You can require FMLA certification form directly from doctor — Business Management Daily: Free Reports on Human Resources, Employment Law, Office Management, Office Communication, Office Technology and Small Business Tax Business Management Daily

You can require FMLA certification form directly from doctor

by on
in FMLA Guidelines,Human Resources,Leaders & Managers,People Management

Are you concerned about possible FMLA abuse? The law and FMLA regulations allow employers to insist on receiving FMLA certification forms directly from a health care provider’s office—and not by way of the employee. That way, there’s little chance the employee can alter what the doctor has certified.

Recent case: Ronnie Taylor and his wife, Diedre Townsend-Taylor, both worked for Ameritech. According to their employer, both were problem employees who consistently delayed or neglected to get proper FMLA certifications for various absences.

The company outsourced its FMLA approval process to a Texas firm. It prepared certification forms embedded with the employee’s name and a coded and scrambled barcode representing the employee’s Social Security number. Ameritech required its employees to turn the form over to their doctors, who were to then fill out the forms and either fax or mail them directly to the outside FMLA administrators. The form was due back within 15 days. If there were extenuating circumstances, employees got additional time.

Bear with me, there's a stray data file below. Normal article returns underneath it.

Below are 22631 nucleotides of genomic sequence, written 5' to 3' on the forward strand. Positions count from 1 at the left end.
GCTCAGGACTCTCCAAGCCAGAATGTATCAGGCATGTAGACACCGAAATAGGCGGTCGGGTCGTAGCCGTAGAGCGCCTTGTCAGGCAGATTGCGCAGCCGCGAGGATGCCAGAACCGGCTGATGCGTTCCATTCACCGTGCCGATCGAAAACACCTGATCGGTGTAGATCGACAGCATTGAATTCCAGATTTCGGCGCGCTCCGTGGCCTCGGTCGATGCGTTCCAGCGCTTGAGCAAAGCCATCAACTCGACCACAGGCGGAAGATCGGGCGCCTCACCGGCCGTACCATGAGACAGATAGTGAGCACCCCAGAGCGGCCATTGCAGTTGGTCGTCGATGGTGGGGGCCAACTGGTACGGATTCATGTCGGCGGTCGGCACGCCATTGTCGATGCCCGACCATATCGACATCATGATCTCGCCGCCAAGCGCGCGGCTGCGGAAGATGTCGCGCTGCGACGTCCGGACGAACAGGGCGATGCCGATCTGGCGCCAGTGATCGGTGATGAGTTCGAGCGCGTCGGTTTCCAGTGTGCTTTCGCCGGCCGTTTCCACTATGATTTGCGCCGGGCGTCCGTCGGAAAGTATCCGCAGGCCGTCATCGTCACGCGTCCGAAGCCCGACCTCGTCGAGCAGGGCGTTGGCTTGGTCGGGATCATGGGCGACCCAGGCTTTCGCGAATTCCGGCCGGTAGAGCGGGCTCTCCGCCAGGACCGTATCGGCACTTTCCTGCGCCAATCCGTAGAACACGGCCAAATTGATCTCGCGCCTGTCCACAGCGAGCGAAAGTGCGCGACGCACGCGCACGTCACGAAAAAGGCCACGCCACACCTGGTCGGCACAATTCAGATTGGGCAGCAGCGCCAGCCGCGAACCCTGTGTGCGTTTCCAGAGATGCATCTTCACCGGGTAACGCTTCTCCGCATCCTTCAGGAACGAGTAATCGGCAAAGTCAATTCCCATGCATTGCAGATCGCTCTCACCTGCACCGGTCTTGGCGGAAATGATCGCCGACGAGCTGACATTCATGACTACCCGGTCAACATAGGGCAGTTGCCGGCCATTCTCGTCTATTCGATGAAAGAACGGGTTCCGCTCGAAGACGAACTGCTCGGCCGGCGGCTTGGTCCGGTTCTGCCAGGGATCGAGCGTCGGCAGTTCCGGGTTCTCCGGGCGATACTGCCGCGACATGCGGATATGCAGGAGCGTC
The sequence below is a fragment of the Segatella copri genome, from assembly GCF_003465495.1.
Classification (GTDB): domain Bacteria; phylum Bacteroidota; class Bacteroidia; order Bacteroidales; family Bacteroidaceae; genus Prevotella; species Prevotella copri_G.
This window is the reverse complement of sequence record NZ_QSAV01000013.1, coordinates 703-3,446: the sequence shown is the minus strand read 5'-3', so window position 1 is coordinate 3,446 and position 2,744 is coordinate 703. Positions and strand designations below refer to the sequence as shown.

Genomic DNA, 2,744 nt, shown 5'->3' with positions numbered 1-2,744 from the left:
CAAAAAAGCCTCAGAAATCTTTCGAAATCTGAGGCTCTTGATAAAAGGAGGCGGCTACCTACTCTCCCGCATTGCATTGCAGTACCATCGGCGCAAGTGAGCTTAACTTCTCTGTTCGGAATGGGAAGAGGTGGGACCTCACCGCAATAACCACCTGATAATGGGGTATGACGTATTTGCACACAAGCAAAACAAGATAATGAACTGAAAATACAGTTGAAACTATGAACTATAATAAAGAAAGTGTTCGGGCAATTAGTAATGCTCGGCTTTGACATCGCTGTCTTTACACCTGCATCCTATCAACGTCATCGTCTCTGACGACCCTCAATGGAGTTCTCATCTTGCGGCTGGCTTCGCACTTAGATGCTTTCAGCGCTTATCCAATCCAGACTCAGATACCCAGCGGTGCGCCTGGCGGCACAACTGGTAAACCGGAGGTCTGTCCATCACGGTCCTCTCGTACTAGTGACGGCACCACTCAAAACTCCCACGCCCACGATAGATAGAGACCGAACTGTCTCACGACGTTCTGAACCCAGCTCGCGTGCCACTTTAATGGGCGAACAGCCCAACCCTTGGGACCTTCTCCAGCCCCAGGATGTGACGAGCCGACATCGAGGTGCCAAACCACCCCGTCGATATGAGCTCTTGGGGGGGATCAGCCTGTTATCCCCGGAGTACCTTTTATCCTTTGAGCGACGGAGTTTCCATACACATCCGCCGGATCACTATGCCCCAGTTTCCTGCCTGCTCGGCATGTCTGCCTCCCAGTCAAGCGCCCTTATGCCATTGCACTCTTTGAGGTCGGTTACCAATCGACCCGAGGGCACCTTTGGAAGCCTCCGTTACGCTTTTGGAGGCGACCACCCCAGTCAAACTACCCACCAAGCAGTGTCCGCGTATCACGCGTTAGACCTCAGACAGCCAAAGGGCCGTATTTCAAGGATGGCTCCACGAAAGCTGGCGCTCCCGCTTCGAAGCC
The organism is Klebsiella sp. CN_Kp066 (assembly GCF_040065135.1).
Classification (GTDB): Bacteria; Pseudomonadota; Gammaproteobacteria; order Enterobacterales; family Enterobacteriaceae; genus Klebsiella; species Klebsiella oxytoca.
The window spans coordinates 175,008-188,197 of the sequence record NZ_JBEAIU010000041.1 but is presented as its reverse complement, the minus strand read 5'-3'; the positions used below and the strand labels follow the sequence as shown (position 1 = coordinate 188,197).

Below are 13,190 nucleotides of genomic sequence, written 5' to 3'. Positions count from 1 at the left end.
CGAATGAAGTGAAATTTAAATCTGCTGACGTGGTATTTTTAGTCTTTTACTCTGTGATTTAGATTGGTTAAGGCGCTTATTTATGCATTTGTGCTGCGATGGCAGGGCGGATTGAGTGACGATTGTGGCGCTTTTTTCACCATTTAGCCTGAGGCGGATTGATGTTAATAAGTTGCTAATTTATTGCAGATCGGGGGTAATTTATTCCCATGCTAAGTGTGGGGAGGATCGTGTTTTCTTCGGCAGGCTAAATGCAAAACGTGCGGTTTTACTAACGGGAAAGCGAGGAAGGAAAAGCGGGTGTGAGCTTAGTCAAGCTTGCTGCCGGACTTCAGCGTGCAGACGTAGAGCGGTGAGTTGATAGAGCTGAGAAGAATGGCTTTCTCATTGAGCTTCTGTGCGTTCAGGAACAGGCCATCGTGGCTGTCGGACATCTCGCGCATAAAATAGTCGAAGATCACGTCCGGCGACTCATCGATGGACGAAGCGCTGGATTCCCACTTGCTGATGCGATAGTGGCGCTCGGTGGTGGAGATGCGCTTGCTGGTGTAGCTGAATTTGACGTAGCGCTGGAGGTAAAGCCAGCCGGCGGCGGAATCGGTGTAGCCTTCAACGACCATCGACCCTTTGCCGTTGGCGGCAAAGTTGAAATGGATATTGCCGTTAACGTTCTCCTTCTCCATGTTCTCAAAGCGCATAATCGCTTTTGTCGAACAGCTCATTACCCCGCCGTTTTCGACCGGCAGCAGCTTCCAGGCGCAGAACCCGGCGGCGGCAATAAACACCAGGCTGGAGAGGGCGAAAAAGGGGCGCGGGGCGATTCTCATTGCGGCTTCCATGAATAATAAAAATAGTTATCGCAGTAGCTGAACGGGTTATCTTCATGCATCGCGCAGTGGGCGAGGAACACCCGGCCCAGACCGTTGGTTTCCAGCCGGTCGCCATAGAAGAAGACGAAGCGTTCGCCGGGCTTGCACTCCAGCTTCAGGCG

When Ronnie Taylor needed FMLA leave to care for a sick child, he gave the form to the child’s doctors. Unfortunately, it never made its way to the company. Ameritech fired him.

Shortly after, Diedre Townsend-Taylor also took FMLA leave. Her form reached the administrator one day late. Ameritech fired her, too.

They both sued, alleging that the process the company required them to follow was illegal interference with FMLA leave.

The court disagreed. Employees had 15 days to get the form in, and got additional time if there were extenuating circumstances. The court also said there was nothing wrong with requiring the form to come directly from a health care provider’s office. Such a practice is a legitimate fraud-prevention measure. (Taylor & Taylor v. Ameritech, No. 07-2166, 7th Cir., 2008)

Leave a Comment